The College Board’s president David Coleman recognized that the standardized tests have become “far too disconnected from the work of our high schools” and aren’t necessarily creating more college-ready students.
The new SAT that will begin in March 2016, aspires to change that.
The new test returns to a score of 1600 points with two sections: math and reading / writing combined into a total of three hours. The essay is optional (50 minutes at the end of the test) :but some Colleges might use it to evaluate admissions criteria.
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The mathematics part (200-800 points) comprises two sections instead of three and one of them will no longer allow calculator to be used. It will focus on data analysis and real world problem solving, algebra and some more advanced math concept-areas that most prepare students for college and career. The multiple answers choices will be only 4 instead of 5 without penalty for incorrect answers.
It contains more Algebra II and less geometry (10%).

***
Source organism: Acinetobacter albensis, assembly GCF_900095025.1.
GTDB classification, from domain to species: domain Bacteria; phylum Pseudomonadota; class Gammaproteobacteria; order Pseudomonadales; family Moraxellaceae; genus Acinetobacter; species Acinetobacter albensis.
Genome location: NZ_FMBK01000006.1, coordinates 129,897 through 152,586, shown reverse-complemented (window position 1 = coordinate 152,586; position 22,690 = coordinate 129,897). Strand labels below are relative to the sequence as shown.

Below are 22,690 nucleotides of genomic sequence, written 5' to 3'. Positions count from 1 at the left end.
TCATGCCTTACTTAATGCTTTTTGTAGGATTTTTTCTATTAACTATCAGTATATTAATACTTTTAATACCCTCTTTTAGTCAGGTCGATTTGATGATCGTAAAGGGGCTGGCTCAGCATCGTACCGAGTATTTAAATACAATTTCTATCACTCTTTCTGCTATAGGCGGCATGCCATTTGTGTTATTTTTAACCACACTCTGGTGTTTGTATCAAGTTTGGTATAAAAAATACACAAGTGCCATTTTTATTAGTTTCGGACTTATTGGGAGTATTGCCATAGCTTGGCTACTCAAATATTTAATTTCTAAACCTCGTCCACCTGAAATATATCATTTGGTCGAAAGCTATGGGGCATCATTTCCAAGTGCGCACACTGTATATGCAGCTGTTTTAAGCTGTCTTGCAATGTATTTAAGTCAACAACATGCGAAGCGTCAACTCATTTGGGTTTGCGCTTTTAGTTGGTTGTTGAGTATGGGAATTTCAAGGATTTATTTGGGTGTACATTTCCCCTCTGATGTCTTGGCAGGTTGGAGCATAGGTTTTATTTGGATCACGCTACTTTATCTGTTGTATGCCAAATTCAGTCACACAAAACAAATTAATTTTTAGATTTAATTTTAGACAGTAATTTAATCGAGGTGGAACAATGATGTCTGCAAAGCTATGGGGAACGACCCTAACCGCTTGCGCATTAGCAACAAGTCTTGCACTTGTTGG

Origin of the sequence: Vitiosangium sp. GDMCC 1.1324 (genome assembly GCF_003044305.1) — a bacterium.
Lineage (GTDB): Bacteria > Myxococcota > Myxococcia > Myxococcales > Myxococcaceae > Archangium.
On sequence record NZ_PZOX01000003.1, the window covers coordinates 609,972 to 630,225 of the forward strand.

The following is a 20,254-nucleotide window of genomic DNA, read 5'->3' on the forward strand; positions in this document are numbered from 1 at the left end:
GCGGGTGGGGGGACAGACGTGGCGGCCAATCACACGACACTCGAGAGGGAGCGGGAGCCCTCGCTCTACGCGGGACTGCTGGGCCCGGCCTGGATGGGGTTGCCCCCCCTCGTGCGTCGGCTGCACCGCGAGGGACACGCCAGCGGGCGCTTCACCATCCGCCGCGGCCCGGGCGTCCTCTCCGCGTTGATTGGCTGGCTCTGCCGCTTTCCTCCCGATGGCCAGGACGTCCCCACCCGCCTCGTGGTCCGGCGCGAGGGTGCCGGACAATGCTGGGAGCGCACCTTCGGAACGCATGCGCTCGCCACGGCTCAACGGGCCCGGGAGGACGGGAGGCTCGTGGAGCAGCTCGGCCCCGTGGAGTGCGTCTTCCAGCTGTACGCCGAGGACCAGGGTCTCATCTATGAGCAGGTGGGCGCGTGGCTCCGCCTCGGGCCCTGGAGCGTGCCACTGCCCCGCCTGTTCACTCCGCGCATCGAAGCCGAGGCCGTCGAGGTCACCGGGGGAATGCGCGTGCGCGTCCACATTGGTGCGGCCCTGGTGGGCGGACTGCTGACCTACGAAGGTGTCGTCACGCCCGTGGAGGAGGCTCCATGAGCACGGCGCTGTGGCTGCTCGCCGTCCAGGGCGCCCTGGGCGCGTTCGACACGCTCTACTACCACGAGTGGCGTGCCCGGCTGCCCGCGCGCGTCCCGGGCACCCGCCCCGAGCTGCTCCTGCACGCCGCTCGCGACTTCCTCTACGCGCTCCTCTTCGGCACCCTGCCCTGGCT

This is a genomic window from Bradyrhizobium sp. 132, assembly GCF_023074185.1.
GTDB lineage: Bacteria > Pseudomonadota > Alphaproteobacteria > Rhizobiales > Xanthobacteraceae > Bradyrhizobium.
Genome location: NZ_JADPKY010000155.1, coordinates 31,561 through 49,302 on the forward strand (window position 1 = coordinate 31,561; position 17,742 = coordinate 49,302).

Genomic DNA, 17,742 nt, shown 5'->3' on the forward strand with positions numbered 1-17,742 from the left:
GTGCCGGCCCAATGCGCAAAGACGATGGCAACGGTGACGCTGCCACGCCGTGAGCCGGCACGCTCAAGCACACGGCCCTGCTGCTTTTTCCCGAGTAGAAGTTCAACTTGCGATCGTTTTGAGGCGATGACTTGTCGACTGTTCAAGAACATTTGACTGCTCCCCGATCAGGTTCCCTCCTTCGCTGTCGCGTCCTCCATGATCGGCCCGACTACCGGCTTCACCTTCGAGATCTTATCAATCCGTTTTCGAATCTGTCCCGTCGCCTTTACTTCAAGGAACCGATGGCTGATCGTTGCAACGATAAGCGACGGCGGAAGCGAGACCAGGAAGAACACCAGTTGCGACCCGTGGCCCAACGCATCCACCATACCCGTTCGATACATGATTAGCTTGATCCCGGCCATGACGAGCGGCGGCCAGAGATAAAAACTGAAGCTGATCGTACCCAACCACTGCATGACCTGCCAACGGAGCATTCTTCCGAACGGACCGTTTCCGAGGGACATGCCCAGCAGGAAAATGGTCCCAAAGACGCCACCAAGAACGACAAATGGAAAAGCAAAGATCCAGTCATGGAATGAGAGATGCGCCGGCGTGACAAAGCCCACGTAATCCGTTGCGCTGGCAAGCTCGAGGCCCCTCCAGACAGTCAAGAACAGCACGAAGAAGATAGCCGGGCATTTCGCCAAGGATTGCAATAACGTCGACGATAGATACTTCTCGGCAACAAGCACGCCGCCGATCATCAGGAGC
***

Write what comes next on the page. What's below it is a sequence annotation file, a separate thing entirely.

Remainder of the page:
The English sections (200-800 points) have combined reading + writing in each section.
Reading passages are longer (500- 700 words) and will include questions that require students to cite evidence for their answer choices, from a broader range of disciplines, including science, history social studies and literature.
It seeks to evaluate grammar in context: find grammatical errors. The essay will be score separately from the rest of the test, and the prompt will remain basically the same in every test: it will ask students to consider a passage and write an essay that analyzes how the author made an argument, used evidence and styled ideas.
All the test is aimed at assessing the so-called “Common Core Standards” whose objectives reflect the new orientation in primary and secondary schools nationwide. This predicts a harder test for students who have just had these changes in the last years of high school. The elevated difficulty level probably will drive many college-bound student towards the ACT.
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Sourse: Edition 28 Aldea Magazine